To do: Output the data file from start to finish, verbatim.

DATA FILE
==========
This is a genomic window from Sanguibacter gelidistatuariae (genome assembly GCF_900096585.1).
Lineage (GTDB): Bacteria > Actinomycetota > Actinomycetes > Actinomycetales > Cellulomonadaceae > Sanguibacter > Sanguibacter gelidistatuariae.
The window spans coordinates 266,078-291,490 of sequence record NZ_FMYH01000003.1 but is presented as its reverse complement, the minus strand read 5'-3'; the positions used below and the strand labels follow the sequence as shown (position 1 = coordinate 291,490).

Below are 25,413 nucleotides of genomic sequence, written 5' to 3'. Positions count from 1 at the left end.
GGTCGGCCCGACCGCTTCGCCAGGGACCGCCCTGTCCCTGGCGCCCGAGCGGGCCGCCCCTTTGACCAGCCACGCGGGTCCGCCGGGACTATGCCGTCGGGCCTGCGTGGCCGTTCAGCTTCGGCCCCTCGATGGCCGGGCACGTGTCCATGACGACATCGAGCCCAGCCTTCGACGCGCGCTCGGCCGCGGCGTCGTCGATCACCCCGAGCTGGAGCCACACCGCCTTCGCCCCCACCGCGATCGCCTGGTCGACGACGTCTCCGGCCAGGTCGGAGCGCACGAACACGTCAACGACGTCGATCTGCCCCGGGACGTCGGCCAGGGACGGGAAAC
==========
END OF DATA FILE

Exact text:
This is a genomic window from Sanguibacter gelidistatuariae (genome assembly GCF_900096585.1).
Lineage (GTDB): Bacteria > Actinomycetota > Actinomycetes > Actinomycetales > Cellulomonadaceae > Sanguibacter > Sanguibacter gelidistatuariae.
The window spans coordinates 266,078-291,490 of sequence record NZ_FMYH01000003.1 but is presented as its reverse complement, the minus strand read 5'-3'; the positions used below and the strand labels follow the sequence as shown (position 1 = coordinate 291,490).

Below are 25,413 nucleotides of genomic sequence, written 5' to 3'. Positions count from 1 at the left end.
GGTCGGCCCGACCGCTTCGCCAGGGACCGCCCTGTCCCTGGCGCCCGAGCGGGCCGCCCCTTTGACCAGCCACGCGGGTCCGCCGGGACTATGCCGTCGGGCCTGCGTGGCCGTTCAGCTTCGGCCCCTCGATGGCCGGGCACGTGTCCATGACGACATCGAGCCCAGCCTTCGACGCGCGCTCGGCCGCGGCGTCGTCGATCACCCCGAGCTGGAGCCACACCGCCTTCGCCCCCACCGCGATCGCCTGGTCGACGACGTCTCCGGCCAGGTCGGAGCGCACGAACACGTCAACGACGTCGATCTGCCCCGGGACGTCGGCCAGGGACGGGAAAC